2011 Tabor Medal and Prize

Professor Andrew Turberfield

University of Oxford

For his seminal contributions to nano-science, in particular, for pioneering the technique of holographic lithography and DNA self-assembly.

Andrew Turberfield has developed new methods to make nanostructrures. In particular, in collaboration with Robert Denning (Oxford Chemistry), he has pioneered the technique of holographic lithography for the fabrication of three-dimensional photonic crystals. The 3D microstructure is generated photochemically by using a four-beam laser interference pattern to expose a thick layer of photoresist with the aim of enabling microfabrication of waveguides and resonators that operate within the photonic band gap. Such structures have the potential to reduce the characteristic size of integrated optical devices by two orders of magnitude, to a scale comparable to that of integrated electronics.

He has also developed new methods of using DNA to make nanostructures. DNA can be used as a molecular glue, as the fuel for molecular engines, and as a structural material in self-assembling nanostructures. It is the ability of DNA to store information that is the key to its use: the interactions that hold a nanostructure together are encoded in the base sequences of the component oligonucleotides. Sections that are designed to bind together are given complementary sequences; other sections are given sequences that are as different as possible to minimize unintended interactions.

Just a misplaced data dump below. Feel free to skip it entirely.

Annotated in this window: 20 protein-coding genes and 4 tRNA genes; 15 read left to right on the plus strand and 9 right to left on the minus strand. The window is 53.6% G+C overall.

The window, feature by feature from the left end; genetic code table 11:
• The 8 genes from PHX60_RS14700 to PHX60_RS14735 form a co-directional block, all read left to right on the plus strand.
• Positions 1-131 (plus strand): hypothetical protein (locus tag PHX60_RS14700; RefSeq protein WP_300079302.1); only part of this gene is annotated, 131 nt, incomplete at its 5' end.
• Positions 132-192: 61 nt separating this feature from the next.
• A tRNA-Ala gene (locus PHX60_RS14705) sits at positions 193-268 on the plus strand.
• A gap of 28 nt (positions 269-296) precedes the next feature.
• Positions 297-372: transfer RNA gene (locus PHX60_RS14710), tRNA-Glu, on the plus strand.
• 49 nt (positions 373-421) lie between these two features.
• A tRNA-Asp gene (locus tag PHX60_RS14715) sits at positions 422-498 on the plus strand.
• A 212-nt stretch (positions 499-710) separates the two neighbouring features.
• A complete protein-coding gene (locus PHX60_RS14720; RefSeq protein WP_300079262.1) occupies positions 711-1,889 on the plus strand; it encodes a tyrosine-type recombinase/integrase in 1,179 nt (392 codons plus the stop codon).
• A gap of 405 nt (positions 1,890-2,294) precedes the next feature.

At its simplest, building with DNA is like building a Lego model by designing the bricks such that they can only fit together in one way - and then putting them in a bag and shaking it. Andrew Turberfield is using this technique to make synthetic molecular motors, artificial crystals that act as "scaffolds" in protein crystallography experiments and nanostructures such as DNA tetrahedra that have the promise of leading to revolutionary new methods of drug delivery.